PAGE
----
Hope Diminishing…


I keep listening to Rob Bell in the hope that he will restore my faith and my confidence…

His podcasts were wearying for a while, but recently I started listening again as he began to adopt more of a sermonic approach to some of what he is saying, even to the point of having a biblical base for his thoughts. There’s no question Bell is at his best when he is preaching and communicating the Bible and lately he’s picked it up again.

His three latest podcasts, creatively titled God Part 1 God Part 2 and God Part 3 are all ‘based’ in scripture, and do offer some provocative and helpful insights, but they also speak more clearly to where Bell is locating himself now.

In his final session (Part 3) he uses two passages of scripture to make his point – Jacob’s dream, where he makes the point that God has ‘been there the whole time’ but Jacob just didn’t notice – ‘his consciousness hadn’t evolved’ to that point. Then he flips to Acts where Paul states ‘in him we live and move and have our being’, from which he concludes that we are all ‘in God’ and that God is best seen as the ‘connective tissue of the universe’. He goes on to argue that the trinity is the ultimate expression of this and that we are all ‘in’ God, but only some of us have been enlightened to this.

HIs first session was actually quite helpful when he deconstructed the myth of God being separate from the world – ‘above us’ or disconnected from us, but in his reconstruction he has well and truly embraced what we would call ‘panentheism‘, the belief that all is ‘in’ God.











The wiki def is this:

Panentheism (meaning “all-in-God”, from the Ancient Greekπᾶνpân, “all”, ἐνen, “in” and ΘεόςTheós, “God”), also known as Monistic Monotheism,[1] is a belief system which posits that the divine – whether as a singleGod, number ofgods, or other form of “cosmic animating force”[2] – interpenetrates every part of the universe and extends, timelessly (and, presumably, spacelessly) beyond it. Unlike pantheism, which holds that the divine and the universe are identical,[3]panentheism maintains a distinction between the divine and non-divine and the significance of both.[4]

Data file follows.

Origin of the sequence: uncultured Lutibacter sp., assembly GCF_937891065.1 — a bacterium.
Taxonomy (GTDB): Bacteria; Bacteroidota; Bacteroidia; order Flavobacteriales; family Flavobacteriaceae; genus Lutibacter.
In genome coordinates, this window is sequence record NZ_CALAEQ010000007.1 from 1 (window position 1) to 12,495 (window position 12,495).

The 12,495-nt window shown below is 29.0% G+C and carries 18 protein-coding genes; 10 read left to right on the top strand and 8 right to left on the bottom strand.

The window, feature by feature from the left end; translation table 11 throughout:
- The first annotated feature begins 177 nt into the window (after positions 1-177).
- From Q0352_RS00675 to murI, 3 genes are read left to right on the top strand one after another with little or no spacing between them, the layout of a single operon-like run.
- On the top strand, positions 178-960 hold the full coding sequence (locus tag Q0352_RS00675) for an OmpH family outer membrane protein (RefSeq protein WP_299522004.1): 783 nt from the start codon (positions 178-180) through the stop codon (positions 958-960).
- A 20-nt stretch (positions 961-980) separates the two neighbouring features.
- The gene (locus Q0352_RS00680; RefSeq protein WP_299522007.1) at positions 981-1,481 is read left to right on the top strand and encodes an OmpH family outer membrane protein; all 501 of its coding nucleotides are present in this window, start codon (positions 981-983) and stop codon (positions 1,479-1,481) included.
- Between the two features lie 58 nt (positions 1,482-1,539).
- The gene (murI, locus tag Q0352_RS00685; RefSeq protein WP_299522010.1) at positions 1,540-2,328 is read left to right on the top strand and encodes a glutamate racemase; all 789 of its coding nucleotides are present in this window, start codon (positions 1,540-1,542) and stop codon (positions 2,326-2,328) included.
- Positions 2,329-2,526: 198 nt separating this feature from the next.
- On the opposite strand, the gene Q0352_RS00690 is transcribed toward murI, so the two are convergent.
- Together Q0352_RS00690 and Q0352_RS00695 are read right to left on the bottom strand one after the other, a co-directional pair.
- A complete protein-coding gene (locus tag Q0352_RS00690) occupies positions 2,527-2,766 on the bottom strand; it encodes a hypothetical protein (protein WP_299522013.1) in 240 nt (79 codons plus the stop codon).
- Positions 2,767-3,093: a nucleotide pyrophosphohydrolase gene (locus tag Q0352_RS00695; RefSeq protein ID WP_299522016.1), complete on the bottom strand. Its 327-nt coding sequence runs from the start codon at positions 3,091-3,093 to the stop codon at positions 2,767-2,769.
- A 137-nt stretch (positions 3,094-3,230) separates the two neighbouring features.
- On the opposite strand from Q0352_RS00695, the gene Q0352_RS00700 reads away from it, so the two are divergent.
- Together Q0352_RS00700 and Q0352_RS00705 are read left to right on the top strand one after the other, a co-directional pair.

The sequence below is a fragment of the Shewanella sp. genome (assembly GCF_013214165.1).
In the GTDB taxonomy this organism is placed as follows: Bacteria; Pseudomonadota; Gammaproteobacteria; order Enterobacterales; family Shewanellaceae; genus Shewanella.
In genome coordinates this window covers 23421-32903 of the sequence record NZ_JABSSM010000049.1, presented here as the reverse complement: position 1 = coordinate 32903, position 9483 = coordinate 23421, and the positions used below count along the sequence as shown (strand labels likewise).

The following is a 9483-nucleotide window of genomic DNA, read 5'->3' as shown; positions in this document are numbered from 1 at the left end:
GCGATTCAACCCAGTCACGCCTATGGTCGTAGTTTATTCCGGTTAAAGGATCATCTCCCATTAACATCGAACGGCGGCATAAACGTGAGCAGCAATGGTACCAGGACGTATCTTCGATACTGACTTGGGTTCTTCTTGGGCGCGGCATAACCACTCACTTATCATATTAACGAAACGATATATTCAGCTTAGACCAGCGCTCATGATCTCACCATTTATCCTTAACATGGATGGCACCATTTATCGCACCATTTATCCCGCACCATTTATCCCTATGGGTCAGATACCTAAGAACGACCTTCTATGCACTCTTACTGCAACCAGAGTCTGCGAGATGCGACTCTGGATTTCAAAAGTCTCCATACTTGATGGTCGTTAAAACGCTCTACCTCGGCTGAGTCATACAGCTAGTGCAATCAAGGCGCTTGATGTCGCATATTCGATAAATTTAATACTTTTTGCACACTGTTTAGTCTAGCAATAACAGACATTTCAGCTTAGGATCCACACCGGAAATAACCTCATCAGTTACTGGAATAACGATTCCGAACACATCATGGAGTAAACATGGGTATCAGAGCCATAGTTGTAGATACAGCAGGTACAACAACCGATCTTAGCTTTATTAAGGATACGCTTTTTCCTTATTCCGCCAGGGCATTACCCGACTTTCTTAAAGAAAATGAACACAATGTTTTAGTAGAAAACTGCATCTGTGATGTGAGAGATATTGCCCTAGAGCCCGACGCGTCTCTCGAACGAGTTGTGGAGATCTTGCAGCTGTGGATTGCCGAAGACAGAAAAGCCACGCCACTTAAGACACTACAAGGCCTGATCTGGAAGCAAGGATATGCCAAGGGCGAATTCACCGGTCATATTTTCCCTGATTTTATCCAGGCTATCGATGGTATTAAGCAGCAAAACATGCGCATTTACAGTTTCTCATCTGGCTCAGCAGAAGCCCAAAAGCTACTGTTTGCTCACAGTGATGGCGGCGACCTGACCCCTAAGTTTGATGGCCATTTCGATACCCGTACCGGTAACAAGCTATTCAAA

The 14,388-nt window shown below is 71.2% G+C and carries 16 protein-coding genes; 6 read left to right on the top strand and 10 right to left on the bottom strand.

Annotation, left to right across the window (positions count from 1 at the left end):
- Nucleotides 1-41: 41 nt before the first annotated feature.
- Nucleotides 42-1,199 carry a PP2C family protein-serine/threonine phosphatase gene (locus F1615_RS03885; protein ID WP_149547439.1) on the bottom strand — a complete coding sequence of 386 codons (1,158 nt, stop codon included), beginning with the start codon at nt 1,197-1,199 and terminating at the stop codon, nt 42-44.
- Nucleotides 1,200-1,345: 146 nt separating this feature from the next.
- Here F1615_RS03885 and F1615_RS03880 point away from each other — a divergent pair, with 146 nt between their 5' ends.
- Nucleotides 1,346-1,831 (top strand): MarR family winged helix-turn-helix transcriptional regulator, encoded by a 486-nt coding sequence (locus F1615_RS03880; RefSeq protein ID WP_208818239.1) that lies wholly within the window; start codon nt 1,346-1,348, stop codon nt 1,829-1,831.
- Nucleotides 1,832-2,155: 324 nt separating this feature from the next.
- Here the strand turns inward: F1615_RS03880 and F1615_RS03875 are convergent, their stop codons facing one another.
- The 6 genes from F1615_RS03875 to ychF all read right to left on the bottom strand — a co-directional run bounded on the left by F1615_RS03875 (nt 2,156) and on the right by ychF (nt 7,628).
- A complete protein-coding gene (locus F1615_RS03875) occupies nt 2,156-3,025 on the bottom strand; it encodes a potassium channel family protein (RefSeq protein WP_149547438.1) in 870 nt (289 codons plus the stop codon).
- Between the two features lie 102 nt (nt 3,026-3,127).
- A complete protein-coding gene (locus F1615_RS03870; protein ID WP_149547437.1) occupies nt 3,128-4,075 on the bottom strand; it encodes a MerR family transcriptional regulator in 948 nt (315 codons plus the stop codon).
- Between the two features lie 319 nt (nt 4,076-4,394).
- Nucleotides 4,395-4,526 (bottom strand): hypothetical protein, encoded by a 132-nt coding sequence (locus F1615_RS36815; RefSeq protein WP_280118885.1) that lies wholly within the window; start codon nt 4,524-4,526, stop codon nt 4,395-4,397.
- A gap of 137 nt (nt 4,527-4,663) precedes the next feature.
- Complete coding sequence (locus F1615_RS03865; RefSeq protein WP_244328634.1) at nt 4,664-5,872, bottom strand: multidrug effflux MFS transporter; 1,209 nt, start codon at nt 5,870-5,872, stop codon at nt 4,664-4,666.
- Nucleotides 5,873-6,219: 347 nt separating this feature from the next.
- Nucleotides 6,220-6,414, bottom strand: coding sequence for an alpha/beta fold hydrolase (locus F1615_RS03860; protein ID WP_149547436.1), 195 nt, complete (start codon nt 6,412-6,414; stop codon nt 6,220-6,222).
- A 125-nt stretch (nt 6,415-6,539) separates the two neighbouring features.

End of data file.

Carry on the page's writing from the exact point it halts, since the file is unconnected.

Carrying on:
I keep hoping he is saying things in such a way that ‘Ophra-ites’ will be able to understand, but I am increasingly coming to realise that he is now living in a different theological and philosophical space.

And I’d suggest his podcasts are best avoided by anyone without the ability to think theologically and do some rigorous discernment. There is such a subtle melding of biblical language and ‘teaching’ with new age bullshit that a newbie may well be unable to discern the flow of thinking and its implications. (I know you’re probably going to ask me ‘so what’s the problem with panentheism?’ and rather than regurgitate someone smarter than me’s thoughts you can read them here. )

I wouldn’t often use a word like ‘dangerous’ to describe someone, but I used this word the other night as I was explaining what I was hearing to Danelle. There is enough truth, combined with blazing communication skills to make him sound compelling and smarter than all the other people, but there are also clear and definite statements that locate him now in a place that is very different to where I would want my congregation to sit.

So – again – let’s not condemn the guy…

Seriously – that doesn’t help. But let’s be aware as we listen to him that he is operating now from a paradigm that is no longer within the bounds of Christian orthodoxy and while some of us might have been around for long enough to be able to eat the fruit and spit out the pips that isn’t everyone’s forte.


28 thoughts on “Hope Diminishing…

  1. I so agree, Andrew. Bell’s book What We Talk About When We Talk About God was one dissapointing read for me as he has largely adopted the Life Force god – so deftly defeated by CS Lewis decades ago, but in keeping with Bell’s new orbit in the Oprah / Rohr world.

  2. It sounds as if this teaching has come just in time for the release of Star Wars – The Force Awakens. 🙂

    Seriously, I think this type of error comes from pride. Usually, these guys will believe their own press and revel in the fact that they have ‘superior gifting’. As you say “There is enough truth, combined with blazing communication skills to make him sound compelling and smarter than all the other people…”.

    They will be independent in their thinking – so new revelations will not be first pressure tested by orthodox peers. They like to be teachers but are not teachable themselves.

    This is much like TD Jakes with his peculiar views on Trinity – yet because of his “blazing communication skills” he gets invited to mainstream conferences.

  3. I love the way Bell interviews people – a recent favourite has been Alexander Shaia (spent time with him recently in Perth and his book “heart and mind” is phenomenal) but find his thoughts more inspirational and Oprah-esque than “meaty”. Having said that though, if he is going to be put in the same camp as Rohr, then he will continue to have my focussed attention for sure 😉 Rohr’s work on male spirituality is simply brilliant and has guided much of the past decade and a half of my journey (that could be rather incriminating on second thoughts 😉